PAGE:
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@ashleyholman
ashleyholman / tsp.cpp
Created Oct 6, 2013
This program solves TSP instances, input as a series of points. The points are represented as x, y floating point co-ordinates. The edge costs are calculated using the euclidian distance between the points. There are no heuristics used in the algorithm, so it should correctly solve general instances in the same amount of time. To modify it to wo…
View tsp.cpp
#include <iostream>
#include <fstream>
#include <vector>
#include <cmath>
#include <bitset>
#include <limits>
using namespace std;
using dist = float;
const dist INF = numeric_limits<dist>::max();
@ashleyholman
ashleyholman / johnson.cpp
Created Oct 2, 2013
This code implements Johnson's algorithm to solve the "all pairs shortest path" problem, ie. given an input graph with general edge weights (can be negative) with no negative cycles, find the shortest (u, w) path for all pairs of vertices (u, w). If the input graph has any negative cycles, the program will report this and halt (since there is no…
View johnson.cpp
#include <iostream>
#include <fstream>
#include <vector>
#include <climits>
#include <exception>
#include <set>
using namespace std;
struct Edge {
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ashleyholman / fingerprint.pl
Created Aug 17, 2013
This is a proof-of-concept fingerprinting tool for testing Bitcoin issue #2757. It attempts to fingerprint a node with a difficulty-1 block. For up-to-date nodes, a higher difficulty block would be required (but still very feasable to mine even on one GPU machine). See further information on https://github.com/bitcoin/bitcoin/issues/2757.
View fingerprint.pl
#!/usr/bin/perl -w
use strict;
use IO::Socket;
use Digest::SHA qw(sha256);
$SIG{ALRM} = sub {print "Timed out waiting for response... no fingerprint detected.\n";exit(1)};
# this is an orphaned difficulty-1 block at height 1001, with a timestamp in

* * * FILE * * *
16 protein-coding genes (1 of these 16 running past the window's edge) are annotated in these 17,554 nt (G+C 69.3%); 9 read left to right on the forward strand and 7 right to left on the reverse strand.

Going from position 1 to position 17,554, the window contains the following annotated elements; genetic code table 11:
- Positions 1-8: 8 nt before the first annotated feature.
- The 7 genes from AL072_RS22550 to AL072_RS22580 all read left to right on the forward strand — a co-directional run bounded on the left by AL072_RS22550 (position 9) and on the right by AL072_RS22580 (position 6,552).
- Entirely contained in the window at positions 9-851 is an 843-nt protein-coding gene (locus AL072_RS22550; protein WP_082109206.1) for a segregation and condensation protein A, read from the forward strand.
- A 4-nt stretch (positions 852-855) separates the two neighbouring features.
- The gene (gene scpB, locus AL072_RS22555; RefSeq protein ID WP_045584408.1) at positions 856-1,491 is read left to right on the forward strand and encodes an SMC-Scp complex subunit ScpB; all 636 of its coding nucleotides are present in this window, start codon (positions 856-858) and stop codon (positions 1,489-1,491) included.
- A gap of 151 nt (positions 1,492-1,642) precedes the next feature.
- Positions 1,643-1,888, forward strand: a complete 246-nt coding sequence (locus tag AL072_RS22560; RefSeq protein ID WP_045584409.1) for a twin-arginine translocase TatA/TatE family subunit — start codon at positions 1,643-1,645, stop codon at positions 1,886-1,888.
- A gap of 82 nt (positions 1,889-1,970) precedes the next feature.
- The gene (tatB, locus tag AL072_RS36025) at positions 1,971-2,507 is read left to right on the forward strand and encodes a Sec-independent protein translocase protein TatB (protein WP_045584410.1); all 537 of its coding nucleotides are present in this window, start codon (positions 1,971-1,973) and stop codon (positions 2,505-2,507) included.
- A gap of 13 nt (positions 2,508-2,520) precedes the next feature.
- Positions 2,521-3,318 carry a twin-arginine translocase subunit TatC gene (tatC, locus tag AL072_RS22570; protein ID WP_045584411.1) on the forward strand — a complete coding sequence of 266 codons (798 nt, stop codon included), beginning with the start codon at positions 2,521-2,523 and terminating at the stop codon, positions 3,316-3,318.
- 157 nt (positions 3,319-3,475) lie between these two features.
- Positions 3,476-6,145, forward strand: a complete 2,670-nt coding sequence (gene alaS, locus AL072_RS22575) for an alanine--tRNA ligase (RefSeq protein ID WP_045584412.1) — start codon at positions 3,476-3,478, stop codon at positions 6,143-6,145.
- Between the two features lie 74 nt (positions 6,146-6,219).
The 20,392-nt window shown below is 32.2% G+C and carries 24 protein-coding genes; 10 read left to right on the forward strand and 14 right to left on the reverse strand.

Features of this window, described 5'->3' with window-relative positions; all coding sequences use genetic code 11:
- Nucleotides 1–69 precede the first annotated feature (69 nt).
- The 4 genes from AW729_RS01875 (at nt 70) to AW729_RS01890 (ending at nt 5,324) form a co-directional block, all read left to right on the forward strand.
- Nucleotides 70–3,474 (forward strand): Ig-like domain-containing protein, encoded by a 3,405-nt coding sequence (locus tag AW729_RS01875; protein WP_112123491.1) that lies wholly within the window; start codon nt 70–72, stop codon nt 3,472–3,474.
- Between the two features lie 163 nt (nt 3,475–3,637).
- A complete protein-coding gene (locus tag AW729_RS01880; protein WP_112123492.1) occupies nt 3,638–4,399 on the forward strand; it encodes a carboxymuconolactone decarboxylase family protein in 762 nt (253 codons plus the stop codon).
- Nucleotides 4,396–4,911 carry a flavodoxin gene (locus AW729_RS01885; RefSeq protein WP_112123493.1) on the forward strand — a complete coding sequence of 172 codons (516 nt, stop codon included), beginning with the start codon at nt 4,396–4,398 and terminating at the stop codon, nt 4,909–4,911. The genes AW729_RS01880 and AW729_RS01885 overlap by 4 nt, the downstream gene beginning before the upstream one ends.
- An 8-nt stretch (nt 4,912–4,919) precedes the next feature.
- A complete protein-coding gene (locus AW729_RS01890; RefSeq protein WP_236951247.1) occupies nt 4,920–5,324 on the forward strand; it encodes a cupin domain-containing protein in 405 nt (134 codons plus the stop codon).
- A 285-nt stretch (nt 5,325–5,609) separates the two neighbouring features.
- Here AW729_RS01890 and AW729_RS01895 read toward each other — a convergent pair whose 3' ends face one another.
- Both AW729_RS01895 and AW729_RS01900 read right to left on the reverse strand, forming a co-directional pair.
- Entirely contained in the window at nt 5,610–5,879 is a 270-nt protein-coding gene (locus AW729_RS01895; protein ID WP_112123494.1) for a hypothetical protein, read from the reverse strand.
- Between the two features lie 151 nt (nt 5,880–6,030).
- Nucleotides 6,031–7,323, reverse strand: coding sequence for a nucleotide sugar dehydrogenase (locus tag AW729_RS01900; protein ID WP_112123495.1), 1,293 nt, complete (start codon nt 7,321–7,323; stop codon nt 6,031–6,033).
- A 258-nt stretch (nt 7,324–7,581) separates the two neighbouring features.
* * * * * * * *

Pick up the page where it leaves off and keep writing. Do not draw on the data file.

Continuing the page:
# October 2013. in practice you could generate a unique block for each
# individual peer you wanted to fingerprint. this block will successfully
@ashleyholman
ashleyholman / fac.erl
Created Aug 1, 2013
This is some code I wrote when I was playing around with Erlang and trying to learn it. I decided to tackle a problem of calculating factorials. As in, fac(n) is the product of n * (n-1) * ... * 2 * 1. For n < 1000, the code does this one a single core using the "condense terms" loop, which simply multiplies pairs of numbers together, and then r…
View fac.erl
-module(fac).
-export([fac/1, multiply_terms/1, condense_terms/1, shuffle/1, fac_multi_actor/3]).
% when N >= 1000, partition into 3 sublists and distribute work amongst 3 processes
fac(N) when N >= 1000 ->
L = shuffle(lists:seq(1, N)),
D = trunc(N / 3),
FirstPart = lists:sublist(L, 1, D),
SecondPart = lists:sublist(L, D, D),
LastPart = lists:sublist(L, D*2, N),
@ashleyholman
ashleyholman / radixsort.c
Created Feb 28, 2013
In http://www.youtube.com/watch?v=k4RRi_ntQc8, Schmidt asks Obama "What is the most efficient way to sort a million 32-bit integers?". After doing some research (and getting some clues from the youtube comments), it appears that this can be achieved in O(n) time using a non-comparison-based sort. I decided to implement a radix sort as a proof of…
View radixsort.c
#include <stdio.h>
#include <stdlib.h>
struct Numlist {
// size of the list
unsigned long size;
// the array of integers
unsigned int *arr;
};
@ashleyholman
ashleyholman / gist:5055567
Created Feb 28, 2013
Here is the code to generate 1 million random integers for testing radixsort.c. Note that rand() will only output up to RAND_MAX which on my system is defined as 0x7fffffff, so I don't fully get the whole spectrum of possible 32 bit integers. I didn't bother fixing this, but perhaps 1 solution would be to generate two random 16-bit numbers and j…
View gist:5055567
#include <stdlib.h>
#include <stdio.h>
// Generate 1 million random 32-bit integers.
int main (int argc, char **argv) {
sranddev();
int i;
for (i = 0; i < 1000000; i++) {
unsigned x = (unsigned)rand();
@ashleyholman
ashleyholman / algo_q3.cpp
Created Feb 25, 2013
This is an implementation of Karger's Min Cut algorithm. The probability of any given attempt successfully finding the min cut is lower bounded by P >= 1/n^2. So, n^2*log(n) attempts are made which makes the overall probability of failure P <= 1/n. In practice, this does way more attempts than required to find the min cut on most graphs. On a te…
View algo_q3.cpp
#include <iostream>
#include <fstream>
#include <vector>
#include <sstream>
#include <cmath>
struct Vertex;
struct Edge {
int v1;
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